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Women with higher education eat the most fruit, new research shows. The results are published in PLOS One.

Educated women eat the most fruits and vegetables

An extensive international study shows that gender, geography, and education level play an essential role in how much fruit and vegetables you eat.

European women eat more fruit and vegetables than men. Women with a higher education consume more of it than those with a lower education. Less-educated women consume as much fruit as highly educated men.

These results become clear from the European Social Survey, that has queried over 37.000 participants from 21 countries on their intake of fruit and vegetables.

Comparable data

Tonje Holte Stea is a Professor at the Department of Health and Nursing Science at the University of Agder.

The researchers aimed to determine how the intake of fruit and vegetables varies according to gender, regional affiliation and education level.

"Previous studies showed some weaknesses; data from different countries were not comparable. However, these data are comparable, and we can trust them", says Tonje Holte Stea.

She is a professor at the Department for Health and Nursing Sciences at the University of Agder (UiA) and the principal author of a research article recently published in the scientific journal PLOS ONE.

Least consumption in Eastern Europe

Research clearly shows that a low intake of fruit and vegetables increases the risk of developing cardiovascular disease, cancer, and type 2 diabetes. Besides, it is more sustainable for our planet if we eat less meat and more fruit and vegetables.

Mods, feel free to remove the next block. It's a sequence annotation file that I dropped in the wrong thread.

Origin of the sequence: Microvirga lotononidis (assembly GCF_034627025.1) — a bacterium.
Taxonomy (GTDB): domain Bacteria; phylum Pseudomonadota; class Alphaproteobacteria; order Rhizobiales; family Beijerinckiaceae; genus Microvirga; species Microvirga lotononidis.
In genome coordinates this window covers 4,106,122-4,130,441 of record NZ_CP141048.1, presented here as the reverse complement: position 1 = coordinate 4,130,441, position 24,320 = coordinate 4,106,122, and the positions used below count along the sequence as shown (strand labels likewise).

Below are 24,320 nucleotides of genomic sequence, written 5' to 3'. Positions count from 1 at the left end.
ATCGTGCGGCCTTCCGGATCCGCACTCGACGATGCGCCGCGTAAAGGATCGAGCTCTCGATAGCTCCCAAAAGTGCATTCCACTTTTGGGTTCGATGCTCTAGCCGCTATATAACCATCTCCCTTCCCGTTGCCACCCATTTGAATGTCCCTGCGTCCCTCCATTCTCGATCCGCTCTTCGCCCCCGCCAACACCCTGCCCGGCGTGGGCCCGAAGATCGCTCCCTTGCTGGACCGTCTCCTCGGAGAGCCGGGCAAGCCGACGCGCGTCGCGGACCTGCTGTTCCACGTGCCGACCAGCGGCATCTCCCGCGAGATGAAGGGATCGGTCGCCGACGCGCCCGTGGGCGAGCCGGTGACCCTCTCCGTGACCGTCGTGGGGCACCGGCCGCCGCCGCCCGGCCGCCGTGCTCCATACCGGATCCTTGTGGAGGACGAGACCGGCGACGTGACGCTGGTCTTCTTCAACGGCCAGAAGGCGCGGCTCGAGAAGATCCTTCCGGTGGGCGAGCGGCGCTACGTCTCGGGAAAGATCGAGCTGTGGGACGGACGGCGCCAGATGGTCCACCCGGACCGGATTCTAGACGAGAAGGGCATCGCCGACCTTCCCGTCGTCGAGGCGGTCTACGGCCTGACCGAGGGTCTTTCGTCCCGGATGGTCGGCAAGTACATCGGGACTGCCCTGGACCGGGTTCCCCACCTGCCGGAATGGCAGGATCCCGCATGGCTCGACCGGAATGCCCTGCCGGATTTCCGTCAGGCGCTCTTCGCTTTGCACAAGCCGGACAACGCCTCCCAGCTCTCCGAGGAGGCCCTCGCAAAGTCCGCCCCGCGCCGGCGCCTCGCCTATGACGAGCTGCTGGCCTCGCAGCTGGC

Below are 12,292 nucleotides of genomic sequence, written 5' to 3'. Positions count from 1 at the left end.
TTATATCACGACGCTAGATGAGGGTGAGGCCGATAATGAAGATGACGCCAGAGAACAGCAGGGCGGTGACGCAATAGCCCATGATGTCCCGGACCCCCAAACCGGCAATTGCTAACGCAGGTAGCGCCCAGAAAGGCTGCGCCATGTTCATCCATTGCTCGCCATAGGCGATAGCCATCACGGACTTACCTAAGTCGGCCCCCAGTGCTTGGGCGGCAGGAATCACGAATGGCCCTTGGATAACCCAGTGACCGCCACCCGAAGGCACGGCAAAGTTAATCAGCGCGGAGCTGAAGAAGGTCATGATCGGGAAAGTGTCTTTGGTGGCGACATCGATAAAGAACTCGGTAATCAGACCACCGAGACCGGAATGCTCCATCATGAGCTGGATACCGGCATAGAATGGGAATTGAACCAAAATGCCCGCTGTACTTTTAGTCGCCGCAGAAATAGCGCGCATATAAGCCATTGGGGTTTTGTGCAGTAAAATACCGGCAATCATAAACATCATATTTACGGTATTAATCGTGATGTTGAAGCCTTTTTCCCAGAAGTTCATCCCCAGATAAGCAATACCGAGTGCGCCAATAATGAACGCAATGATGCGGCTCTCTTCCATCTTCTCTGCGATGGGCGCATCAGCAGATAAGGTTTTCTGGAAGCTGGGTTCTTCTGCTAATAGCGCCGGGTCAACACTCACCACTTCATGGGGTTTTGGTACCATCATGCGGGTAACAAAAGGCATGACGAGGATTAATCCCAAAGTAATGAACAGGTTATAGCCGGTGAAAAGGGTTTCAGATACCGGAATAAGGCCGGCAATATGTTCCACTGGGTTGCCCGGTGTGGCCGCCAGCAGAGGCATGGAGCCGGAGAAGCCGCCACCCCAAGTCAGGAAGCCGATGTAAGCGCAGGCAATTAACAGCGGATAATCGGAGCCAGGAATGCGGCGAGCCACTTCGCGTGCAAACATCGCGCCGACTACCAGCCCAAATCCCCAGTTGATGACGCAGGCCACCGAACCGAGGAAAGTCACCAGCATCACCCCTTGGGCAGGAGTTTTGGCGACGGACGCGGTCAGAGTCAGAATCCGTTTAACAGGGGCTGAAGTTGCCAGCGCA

"How much fruit and vegetables we eat varies greatly among European countries. However, especially in Eastern Europe, the intake is considerably lower than the daily recommendation", says Stea.

The Norwegian Health Authorities recommend at least five portions of fruit, vegetables and berries a day.

Together with the inhabitants of France, Spain, Portugal and the UK, Norwegians are among those who consume the most fruit in Europe. The least enthusiastic fruit-eaters can be found in Eastern European countries such as Hungary and the Czech Republic.

Stea explains how the results indicate that the intake increases in regions that have better access to fruit and vegetables – for example in countries where produce is cultivated, where it is more affordable or that organise regular national fruit and vegetable campaigns.

Need to evaluate the effect of campaigns

"While fresh produce is largely available in Spain and Portugal, Norway – as well as some other countries - organise "Five a day" campaigns and offer free school fruit. This may partly explain our intake of fruit" she says.

Stea adds that such state-organised awareness campaigns seem to have a more beneficial effect on highly educated women. She thinks we should now work on how to reach lower educated men.

"Some of these campaigns are relatively expensive. However, the effects of only a very few campaigns are sufficiently evaluated. Our findings show that these campaigns should be adjusted so that they do not only influence highly educated women", she says.

About the study

  • Over 37.000 participants from 21 countries were asked how often they eat fruit and vegetables.
  • The article is named Fruit and vegetable consumption in Europe according to gender, educational attainment, and regional affiliation - a cross-sectional study in 21 European countries.
  • In addition to Tonje Holte Stea, Terje Andreas Eikemo, Oda Nordheim, Per Stornes (all from the research centre CHAIN at NTNU), and Elling Bere (UiA/Folkehelseinstituttet) were involved in creating the article.

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